Westland Distillery from Seattle is a new kid on the block. They started producing whiskey in 2010, and have been making waves in the United States for a couple of years now, but their American single malt whiskey has been getting a stronger foothold in Europe as well.
In Bresser & Timmer they now have an importer for The Netherlands, through which they managed to grab my attention. And now that I’ve tasted their three core expressions, the American Oak, Sherry Wood and Peated Malt, I can proudly proclaim that I’m a convert.
Tasting notes on those three expressions will follow in the next few days. But first I want to give Westland Distillery a proper introduction, because they do some interesting stuff over in the Pacific Northwest of America.
Master distiller of Westland Distillery is Matt Hofmann (27). He is one of those people who at a very early age found his calling. Hofmann distilled his first whiskey when he wasn’t even of legal drinking age. He then studied Brewing and Distilling at the famous Heriot-Watt University in Edinburgh.
Studying in Scotland obviously had a profound effect on Hofmann, but he isn’t simply copying what Scottish distillers do. His Westland Distillery is the embodiment of a craft distillery, setting out to create a grain-forward whiskey, which’ll highlight the flavours of the malt.
Five Malt Grain Bill
Take for example the grain bill used for Westland whiskey: 70 percent Pale malt from Washington State, 10 percent Munich malt from Washington State, 12 percent ‘Extra Special Malt’ from Wisconsin, 4 percent Brown malt from the UK, and 4 percent Pale Chocolate malt from the UK.
“Each one of these malts adds a slightly different dimension of malt flavor derived from altering the drying procedure”, Hofmann explains on Malt Mileage. “This of course is standard for the beer world when you are making styles like a porter or a stout, but it is rarely done in Scotland. We believe strongly that you should be able to taste the malt in all of our expressions.”
The grain is fermented using a (Belgian) brewer’s yeast, which used to be quite common in Scotland, but that changed when local breweries closed. The switch to other types of yeast was often also made because Scottish distilleries were looking for more efficiency. The brewer’s yeast gives Westland a “citrus, red fruit, and spice element that balances the malt components quite nicely”, according to Hofmann.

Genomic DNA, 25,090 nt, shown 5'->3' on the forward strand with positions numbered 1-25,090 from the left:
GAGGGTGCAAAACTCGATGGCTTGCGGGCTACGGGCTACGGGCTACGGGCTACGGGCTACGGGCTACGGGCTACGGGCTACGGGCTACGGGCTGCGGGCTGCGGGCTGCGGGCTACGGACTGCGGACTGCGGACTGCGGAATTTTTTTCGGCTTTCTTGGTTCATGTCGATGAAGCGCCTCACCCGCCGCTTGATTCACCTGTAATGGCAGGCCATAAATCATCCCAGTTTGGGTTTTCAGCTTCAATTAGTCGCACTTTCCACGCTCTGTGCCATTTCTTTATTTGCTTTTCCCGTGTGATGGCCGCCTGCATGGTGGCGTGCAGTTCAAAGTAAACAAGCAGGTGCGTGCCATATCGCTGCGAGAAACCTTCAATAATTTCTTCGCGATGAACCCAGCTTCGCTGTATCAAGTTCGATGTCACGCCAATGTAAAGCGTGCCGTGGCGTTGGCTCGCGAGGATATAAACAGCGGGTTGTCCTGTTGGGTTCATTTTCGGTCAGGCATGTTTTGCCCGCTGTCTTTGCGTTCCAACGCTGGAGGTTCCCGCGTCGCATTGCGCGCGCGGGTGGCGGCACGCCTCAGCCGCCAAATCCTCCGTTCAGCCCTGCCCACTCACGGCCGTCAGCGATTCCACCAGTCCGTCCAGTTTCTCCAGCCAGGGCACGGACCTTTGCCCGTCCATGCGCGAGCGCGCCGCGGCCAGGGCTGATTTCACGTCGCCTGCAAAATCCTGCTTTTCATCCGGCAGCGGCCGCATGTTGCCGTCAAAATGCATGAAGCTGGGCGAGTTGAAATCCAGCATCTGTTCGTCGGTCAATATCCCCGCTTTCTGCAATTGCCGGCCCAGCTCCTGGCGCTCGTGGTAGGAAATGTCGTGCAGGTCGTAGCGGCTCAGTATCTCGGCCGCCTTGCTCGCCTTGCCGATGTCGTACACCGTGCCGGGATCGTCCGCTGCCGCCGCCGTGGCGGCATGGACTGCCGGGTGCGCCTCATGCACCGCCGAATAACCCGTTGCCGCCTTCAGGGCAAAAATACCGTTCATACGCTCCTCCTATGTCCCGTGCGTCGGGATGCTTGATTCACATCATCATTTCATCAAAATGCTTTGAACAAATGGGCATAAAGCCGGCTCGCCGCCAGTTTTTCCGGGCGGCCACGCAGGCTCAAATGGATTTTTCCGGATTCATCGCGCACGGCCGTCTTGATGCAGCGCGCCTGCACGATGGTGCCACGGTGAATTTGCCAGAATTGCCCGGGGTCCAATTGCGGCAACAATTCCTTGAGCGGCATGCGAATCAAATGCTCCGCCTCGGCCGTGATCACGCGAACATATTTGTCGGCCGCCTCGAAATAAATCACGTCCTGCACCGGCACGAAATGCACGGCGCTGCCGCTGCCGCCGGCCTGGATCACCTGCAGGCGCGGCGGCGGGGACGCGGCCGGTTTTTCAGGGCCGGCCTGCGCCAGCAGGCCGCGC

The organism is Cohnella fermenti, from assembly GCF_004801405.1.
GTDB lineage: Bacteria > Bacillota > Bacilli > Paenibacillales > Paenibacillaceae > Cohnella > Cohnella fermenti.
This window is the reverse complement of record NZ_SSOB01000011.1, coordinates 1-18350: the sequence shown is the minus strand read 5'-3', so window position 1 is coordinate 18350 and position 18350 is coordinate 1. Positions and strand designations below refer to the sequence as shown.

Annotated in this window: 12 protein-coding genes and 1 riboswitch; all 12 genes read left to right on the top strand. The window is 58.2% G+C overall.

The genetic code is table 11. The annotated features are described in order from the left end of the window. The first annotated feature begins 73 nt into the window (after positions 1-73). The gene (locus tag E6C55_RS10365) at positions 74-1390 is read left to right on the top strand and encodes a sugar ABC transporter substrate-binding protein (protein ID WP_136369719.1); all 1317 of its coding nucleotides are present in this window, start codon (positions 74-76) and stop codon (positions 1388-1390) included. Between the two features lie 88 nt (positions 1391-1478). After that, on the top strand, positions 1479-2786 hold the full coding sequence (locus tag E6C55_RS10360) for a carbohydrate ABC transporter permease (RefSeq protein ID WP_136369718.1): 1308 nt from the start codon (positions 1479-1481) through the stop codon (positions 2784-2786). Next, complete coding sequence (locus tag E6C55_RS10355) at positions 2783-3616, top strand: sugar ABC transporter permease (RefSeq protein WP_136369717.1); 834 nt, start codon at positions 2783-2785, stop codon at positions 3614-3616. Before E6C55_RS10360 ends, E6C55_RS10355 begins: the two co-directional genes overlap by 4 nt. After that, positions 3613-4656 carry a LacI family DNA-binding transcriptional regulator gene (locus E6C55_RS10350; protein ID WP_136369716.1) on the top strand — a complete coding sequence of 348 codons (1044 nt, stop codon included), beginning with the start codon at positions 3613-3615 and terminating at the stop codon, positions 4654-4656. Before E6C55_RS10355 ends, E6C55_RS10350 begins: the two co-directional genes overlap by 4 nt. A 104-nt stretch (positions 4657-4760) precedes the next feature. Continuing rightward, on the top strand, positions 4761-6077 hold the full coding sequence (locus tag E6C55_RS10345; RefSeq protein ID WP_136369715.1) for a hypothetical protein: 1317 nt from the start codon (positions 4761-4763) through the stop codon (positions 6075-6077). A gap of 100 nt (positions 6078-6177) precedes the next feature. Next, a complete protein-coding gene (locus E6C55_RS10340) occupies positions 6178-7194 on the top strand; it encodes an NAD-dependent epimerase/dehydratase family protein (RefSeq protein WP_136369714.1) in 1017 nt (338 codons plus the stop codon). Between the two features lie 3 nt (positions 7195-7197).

Most incredibly, fermentation times at Westland Distillery are very long. Care to guess? Well, I’d be surprised if you guessed right, because 144 hours is (to me at least) almost unheard of.
Different types of casks are used at Westland Distillery. And again, no half measures are taken. A percentage of the casks are new American oak casks. But to ensure the cask doesn’t outshine the spirit, they fill exclusively into slow-grown, air-dried (minimum of 18 months) oak. According to Hofmann this gives them less bitter and resinous flavours. The sherry casks are also carefully sourced, you’ll read more about that when I post my notes on the Sherry Wood expression.
New World Whiskey
Westland Distillery can certainly be seen as a sort of new world whiskey producer. Think of Amrut (India) or Kavalan (Taiwan). But their is a big difference. Because both those whiskies come from warm climates, ensuring they reach a certain maturity a lot quicker than their colder climate counterparts.
The climate in Seattle certainly has more similarities to Scotland than it does to India or Taiwan. Lots of rain and very moderate temperatures. So maturation of Westland whiskey isn’t accelerated like it is in warmer climates. Therefor the high quality of their product after just two years of ageing (no minimum age requirement in the U.S., remember?) is all the more remarkable.
Care and Respect
Everything at Westland Distillery seems to be done with an incredible amount of care and a lot of respect for the final product. And once you pour some of that spirit into a glass, that respect comes through in the aromas and flavours. I was very impressed upon tasting Westland’s whiskey and can’t wait to see how they progress in years to come. Westland Distillery really is a craft distillery in the truest sense.
Stay tuned for tasting notes of the American Oak, Sherry Wood and Peated Malt later this week!
Main photo: Flickr/Adam Barhan
Really? Wow 🙂 Well, I must say that Bruichladdich doesn’t seem to suffer from being part of a big conglomerate. Actually, from what I saw and heard when I visited last month, they actually profit from it. So maybe this take over is a good thing for Westland.